Sarah Palin: 'Just Say No' Campaign Wasn't Realistic

By McCarton Ackerman 02/18/16

To most everyone's surprise, Sarah Palin has displayed surprisingly liberal views on drugs over the years. 

Sarah Palin: 'Just Say No' Campaign Wasn't Realistic
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Even Sarah Palin isn’t a fan of the “Just Say No” campaign made famous in the ‘80s. The 2008 GOP vice presidential nominee made her thoughts known on the National Geographic Channel series Generation X, which aired its first of six episodes last Sunday.

The War on Drugs was one of the topics tackled among the talking heads that included Senator Cory Booker and journalist Alison Stewart. Palin expressed her belief that the drug-abstinence campaign spearheaded by Nancy Reagan was impractical, declaring “how easy it would be to sit your child down and say ‘Just say no.’ It’s not that easy. Great intentions, though!”

Booker also spoke about the Anti-Drug Abuse Act of 1986, which led to a “100 to 1 disparity” in sentencing for possessing crack cocaine versus powdered cocaine. The act mandated a five-year sentence without parole for having five grams of crack cocaine, but those caught with 500 grams of powder cocaine received the same sentence. The episode cited a statistic that 85% of those arrested under this act were black men. The 100:1 disparity was eventually brought down to 18:1 under the Fair Sentencing Act of 2010, which required a person to possess 28 grams of crack cocaine in order to receive a five-year sentence.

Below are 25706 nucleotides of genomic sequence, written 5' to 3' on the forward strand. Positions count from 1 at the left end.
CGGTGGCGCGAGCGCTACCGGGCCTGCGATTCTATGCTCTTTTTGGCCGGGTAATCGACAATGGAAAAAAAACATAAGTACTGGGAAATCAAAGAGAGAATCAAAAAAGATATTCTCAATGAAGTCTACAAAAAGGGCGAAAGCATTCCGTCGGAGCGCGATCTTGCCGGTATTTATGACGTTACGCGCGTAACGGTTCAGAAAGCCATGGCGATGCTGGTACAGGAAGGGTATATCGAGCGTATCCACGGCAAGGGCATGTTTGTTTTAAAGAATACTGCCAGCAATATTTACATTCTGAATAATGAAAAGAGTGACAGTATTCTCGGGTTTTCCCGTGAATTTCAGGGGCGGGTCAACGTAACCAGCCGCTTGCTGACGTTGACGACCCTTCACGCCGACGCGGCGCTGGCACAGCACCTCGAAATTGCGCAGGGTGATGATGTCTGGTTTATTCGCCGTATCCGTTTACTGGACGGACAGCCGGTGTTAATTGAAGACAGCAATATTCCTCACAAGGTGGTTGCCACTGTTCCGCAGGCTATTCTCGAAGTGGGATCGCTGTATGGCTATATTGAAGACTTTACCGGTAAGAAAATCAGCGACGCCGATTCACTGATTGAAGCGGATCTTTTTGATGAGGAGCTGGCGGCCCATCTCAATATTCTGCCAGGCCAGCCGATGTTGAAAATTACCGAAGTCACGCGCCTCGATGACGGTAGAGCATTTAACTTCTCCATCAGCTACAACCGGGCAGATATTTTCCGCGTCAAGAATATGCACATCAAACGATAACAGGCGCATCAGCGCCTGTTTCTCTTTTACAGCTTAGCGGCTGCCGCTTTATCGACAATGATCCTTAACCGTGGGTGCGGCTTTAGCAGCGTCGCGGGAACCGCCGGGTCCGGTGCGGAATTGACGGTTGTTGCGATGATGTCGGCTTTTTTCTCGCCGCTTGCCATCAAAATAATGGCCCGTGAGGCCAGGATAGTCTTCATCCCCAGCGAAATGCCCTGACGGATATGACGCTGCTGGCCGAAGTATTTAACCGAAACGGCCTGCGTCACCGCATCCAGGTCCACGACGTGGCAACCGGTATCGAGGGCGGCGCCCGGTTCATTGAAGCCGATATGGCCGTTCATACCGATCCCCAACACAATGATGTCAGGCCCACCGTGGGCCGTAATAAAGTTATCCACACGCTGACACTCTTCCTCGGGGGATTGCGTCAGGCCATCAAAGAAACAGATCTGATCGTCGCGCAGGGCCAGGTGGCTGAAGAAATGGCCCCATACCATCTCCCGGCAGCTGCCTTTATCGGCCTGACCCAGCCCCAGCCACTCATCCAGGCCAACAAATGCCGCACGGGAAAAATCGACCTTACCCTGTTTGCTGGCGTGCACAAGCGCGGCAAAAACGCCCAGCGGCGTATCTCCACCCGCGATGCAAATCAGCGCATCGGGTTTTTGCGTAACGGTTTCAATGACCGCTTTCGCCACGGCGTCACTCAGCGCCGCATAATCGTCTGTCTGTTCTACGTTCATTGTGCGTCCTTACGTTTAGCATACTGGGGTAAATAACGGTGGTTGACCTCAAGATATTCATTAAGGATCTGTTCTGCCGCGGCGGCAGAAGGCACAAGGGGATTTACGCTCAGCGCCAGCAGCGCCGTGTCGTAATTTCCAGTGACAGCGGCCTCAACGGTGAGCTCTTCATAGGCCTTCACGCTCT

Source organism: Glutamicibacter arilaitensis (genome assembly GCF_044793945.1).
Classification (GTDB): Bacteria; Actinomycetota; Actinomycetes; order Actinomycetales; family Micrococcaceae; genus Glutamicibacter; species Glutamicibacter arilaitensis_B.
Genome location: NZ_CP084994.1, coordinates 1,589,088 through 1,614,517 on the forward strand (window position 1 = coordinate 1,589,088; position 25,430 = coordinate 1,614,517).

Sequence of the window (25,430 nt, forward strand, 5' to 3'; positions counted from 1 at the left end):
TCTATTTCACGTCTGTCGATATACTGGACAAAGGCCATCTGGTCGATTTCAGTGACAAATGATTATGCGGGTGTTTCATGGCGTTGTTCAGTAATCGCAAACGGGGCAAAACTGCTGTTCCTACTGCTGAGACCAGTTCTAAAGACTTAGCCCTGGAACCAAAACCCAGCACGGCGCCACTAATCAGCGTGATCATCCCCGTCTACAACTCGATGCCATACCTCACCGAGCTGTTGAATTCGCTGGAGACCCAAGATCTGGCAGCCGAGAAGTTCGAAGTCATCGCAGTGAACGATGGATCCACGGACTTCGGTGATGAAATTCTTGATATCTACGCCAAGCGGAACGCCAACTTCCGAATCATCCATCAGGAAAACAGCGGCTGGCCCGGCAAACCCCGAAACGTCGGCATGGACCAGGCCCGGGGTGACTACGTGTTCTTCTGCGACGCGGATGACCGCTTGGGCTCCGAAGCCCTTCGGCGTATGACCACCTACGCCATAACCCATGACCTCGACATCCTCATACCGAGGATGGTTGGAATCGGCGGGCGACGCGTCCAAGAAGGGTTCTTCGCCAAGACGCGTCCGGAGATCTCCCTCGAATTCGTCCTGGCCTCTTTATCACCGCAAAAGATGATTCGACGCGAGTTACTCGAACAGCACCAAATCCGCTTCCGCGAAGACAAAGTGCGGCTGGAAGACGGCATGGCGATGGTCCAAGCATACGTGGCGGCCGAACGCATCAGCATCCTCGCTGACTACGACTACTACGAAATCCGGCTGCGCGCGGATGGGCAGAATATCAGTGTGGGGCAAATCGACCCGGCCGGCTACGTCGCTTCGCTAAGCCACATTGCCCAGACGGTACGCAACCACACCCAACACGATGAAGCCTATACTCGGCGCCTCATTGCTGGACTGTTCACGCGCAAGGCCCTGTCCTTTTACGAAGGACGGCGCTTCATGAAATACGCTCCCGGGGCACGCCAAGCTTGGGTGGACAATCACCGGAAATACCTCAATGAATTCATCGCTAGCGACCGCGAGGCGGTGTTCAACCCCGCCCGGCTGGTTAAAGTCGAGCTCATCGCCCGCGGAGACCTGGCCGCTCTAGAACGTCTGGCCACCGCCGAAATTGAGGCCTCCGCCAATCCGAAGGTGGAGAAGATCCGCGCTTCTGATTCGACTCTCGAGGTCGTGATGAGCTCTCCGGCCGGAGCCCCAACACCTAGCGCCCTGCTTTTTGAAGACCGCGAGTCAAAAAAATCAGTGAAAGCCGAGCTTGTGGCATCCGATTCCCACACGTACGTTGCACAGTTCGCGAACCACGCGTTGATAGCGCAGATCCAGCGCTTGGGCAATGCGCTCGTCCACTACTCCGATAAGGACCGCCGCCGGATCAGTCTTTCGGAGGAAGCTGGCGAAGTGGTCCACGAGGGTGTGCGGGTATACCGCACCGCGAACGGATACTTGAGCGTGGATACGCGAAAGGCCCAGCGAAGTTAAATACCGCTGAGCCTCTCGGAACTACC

Palin has shown surprisingly liberal views over the years when it comes to drugs. She told conservative radio host Hugh Hewitt last November that legal marijuana is “no big deal” and shouldn’t be a controversial subject. Although she hasn’t outright supported legalizing pot because “that would just encourage our young people to think that it was okay to just go ahead and use it,” she has previously stated that she supports decriminalization measures.

"I grew up in Alaska when pot was legal anyway. It was absolutely no big deal. I mean you didn't smoke it because your parents would strangle you,” she said. "But when it comes to picking our battles, for many of us in Alaska, legalization of marijuana just was never really a bright blip on the radar screen."

Palin echoed similar sentiments on Fox News in 2010. During an interview with Rep. Ron Paul, she said that “if somebody's gonna smoke a joint in their house and not do anybody any harm, then perhaps there are other things our cops should be looking at to engage in and try to clean up some of the other problems we have in society.”

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McCarton Ackerman is a freelance writer and editor living in Portland, Oregon. He has been a contributor for The Fix since October 2011, writing on a wide range of topics ranging from medical marijuana in Colorado to the world's sexiest drug smugglers. Follow him on Linkedin and Twitter.